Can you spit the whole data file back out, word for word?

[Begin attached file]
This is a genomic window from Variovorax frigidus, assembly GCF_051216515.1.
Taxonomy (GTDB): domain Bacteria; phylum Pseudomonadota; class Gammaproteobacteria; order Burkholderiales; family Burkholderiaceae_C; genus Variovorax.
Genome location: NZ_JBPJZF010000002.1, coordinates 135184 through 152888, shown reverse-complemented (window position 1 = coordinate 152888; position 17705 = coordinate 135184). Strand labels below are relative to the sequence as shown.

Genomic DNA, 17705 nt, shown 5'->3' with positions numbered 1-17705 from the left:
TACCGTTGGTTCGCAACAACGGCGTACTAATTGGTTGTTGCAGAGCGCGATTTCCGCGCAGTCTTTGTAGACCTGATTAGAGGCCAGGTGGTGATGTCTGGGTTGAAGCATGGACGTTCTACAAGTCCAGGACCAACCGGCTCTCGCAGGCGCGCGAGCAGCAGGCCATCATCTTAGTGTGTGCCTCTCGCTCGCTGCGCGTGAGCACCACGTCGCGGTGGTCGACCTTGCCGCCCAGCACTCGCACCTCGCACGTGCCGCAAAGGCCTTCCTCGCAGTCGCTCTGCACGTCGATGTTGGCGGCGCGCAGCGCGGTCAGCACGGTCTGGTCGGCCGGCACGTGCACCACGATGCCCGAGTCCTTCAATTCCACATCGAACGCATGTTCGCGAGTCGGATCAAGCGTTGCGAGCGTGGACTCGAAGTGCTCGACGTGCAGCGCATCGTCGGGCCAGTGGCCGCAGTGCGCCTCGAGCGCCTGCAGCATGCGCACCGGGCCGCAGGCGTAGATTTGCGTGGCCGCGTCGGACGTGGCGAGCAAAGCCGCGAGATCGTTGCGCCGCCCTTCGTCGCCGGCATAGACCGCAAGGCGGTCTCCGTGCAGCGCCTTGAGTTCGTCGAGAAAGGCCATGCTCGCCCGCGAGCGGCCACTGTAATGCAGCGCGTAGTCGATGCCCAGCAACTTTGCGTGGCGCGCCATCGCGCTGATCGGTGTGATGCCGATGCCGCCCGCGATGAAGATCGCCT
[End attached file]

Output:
This is a genomic window from Variovorax frigidus, assembly GCF_051216515.1.
Taxonomy (GTDB): domain Bacteria; phylum Pseudomonadota; class Gammaproteobacteria; order Burkholderiales; family Burkholderiaceae_C; genus Variovorax.
Genome location: NZ_JBPJZF010000002.1, coordinates 135184 through 152888, shown reverse-complemented (window position 1 = coordinate 152888; position 17705 = coordinate 135184). Strand labels below are relative to the sequence as shown.

Genomic DNA, 17705 nt, shown 5'->3' with positions numbered 1-17705 from the left:
TACCGTTGGTTCGCAACAACGGCGTACTAATTGGTTGTTGCAGAGCGCGATTTCCGCGCAGTCTTTGTAGACCTGATTAGAGGCCAGGTGGTGATGTCTGGGTTGAAGCATGGACGTTCTACAAGTCCAGGACCAACCGGCTCTCGCAGGCGCGCGAGCAGCAGGCCATCATCTTAGTGTGTGCCTCTCGCTCGCTGCGCGTGAGCACCACGTCGCGGTGGTCGACCTTGCCGCCCAGCACTCGCACCTCGCACGTGCCGCAAAGGCCTTCCTCGCAGTCGCTCTGCACGTCGATGTTGGCGGCGCGCAGCGCGGTCAGCACGGTCTGGTCGGCCGGCACGTGCACCACGATGCCCGAGTCCTTCAATTCCACATCGAACGCATGTTCGCGAGTCGGATCAAGCGTTGCGAGCGTGGACTCGAAGTGCTCGACGTGCAGCGCATCGTCGGGCCAGTGGCCGCAGTGCGCCTCGAGCGCCTGCAGCATGCGCACCGGGCCGCAGGCGTAGATTTGCGTGGCCGCGTCGGACGTGGCGAGCAAAGCCGCGAGATCGTTGCGCCGCCCTTCGTCGCCGGCATAGACCGCAAGGCGGTCTCCGTGCAGCGCCTTGAGTTCGTCGAGAAAGGCCATGCTCGCCCGCGAGCGGCCACTGTAATGCAGCGCGTAGTCGATGCCCAGCAACTTTGCGTGGCGCGCCATCGCGCTGATCGGTGTGATGCCGATGCCGCCCGCGATGAAGATCGCCT